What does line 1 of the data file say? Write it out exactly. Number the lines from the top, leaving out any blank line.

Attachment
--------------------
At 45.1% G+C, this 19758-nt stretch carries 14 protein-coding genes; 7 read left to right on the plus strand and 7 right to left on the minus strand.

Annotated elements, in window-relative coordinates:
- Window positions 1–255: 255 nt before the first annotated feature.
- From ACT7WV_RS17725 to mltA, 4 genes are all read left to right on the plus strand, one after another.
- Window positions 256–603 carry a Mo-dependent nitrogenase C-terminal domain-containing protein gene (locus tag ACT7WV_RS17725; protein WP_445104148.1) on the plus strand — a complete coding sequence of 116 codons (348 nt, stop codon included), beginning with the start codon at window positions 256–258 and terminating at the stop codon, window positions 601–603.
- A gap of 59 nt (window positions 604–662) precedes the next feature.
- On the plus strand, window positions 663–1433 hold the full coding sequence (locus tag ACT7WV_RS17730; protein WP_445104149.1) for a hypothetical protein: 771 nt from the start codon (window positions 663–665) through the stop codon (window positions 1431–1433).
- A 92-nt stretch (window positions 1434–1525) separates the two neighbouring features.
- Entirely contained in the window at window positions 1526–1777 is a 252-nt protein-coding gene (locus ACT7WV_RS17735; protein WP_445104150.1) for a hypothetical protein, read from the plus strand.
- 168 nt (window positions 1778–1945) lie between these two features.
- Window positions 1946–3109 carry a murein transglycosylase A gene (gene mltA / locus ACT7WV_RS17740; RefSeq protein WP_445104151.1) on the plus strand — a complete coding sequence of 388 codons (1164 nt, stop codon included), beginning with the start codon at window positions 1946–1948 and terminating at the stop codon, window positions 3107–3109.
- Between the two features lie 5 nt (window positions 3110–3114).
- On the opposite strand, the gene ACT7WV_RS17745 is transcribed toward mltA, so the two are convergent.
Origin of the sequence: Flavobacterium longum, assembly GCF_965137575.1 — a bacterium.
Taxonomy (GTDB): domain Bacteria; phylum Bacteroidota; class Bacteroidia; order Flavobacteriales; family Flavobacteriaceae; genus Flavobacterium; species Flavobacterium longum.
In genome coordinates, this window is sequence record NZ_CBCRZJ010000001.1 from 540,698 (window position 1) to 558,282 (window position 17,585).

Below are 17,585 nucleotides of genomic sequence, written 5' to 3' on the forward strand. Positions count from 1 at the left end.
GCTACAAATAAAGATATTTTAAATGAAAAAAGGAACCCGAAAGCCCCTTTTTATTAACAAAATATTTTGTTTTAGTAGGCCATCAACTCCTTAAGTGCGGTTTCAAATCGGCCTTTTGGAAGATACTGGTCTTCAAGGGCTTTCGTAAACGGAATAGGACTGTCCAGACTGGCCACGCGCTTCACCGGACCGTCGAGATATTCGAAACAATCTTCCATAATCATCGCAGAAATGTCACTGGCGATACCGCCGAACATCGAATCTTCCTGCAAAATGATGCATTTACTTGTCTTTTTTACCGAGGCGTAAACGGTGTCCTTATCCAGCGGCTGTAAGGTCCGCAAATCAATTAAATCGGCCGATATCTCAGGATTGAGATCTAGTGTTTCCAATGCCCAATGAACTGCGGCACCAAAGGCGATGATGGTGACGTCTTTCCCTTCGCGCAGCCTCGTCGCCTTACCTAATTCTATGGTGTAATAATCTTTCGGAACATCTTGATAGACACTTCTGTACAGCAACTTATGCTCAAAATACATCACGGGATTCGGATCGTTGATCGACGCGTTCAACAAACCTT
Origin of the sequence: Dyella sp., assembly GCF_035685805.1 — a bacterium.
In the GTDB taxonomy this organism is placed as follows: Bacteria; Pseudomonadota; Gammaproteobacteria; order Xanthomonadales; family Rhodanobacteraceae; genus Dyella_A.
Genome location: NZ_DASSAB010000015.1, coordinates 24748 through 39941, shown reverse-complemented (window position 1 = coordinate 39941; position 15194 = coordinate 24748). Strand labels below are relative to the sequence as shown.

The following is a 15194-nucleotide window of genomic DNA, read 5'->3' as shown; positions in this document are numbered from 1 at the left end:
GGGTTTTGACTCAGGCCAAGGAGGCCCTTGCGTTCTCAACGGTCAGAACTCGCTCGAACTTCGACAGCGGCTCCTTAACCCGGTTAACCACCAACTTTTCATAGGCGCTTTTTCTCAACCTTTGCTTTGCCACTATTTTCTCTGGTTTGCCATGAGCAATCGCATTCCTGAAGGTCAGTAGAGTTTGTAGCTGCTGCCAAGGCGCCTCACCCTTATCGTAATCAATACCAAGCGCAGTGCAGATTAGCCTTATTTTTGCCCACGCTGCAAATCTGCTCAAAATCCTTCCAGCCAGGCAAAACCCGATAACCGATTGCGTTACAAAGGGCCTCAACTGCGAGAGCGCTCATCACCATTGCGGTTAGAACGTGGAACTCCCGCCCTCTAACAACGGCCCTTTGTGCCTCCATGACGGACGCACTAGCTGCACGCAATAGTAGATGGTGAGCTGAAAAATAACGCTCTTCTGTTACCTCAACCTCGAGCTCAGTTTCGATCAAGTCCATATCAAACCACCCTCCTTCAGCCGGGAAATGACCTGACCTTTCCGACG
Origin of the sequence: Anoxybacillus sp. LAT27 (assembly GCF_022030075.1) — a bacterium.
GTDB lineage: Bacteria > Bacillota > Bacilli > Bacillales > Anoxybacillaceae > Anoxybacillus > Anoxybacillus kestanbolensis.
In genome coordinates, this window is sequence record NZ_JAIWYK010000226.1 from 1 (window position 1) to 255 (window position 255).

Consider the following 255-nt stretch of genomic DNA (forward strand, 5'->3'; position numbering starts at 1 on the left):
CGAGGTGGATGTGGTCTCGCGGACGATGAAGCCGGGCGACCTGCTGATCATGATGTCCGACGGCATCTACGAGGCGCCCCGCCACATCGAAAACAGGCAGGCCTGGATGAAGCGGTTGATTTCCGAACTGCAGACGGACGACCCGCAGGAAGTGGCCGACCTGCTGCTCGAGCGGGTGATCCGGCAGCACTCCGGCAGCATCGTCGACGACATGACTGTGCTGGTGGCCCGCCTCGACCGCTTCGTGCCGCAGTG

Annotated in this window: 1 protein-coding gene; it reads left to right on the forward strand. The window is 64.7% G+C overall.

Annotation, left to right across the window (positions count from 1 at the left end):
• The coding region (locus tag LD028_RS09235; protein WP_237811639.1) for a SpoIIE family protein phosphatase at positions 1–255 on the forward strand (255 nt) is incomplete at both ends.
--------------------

At 45.1% G+C, this 19758-nt stretch carries 14 protein-coding genes; 7 read left to right on the plus strand and 7 right to left on the minus strand.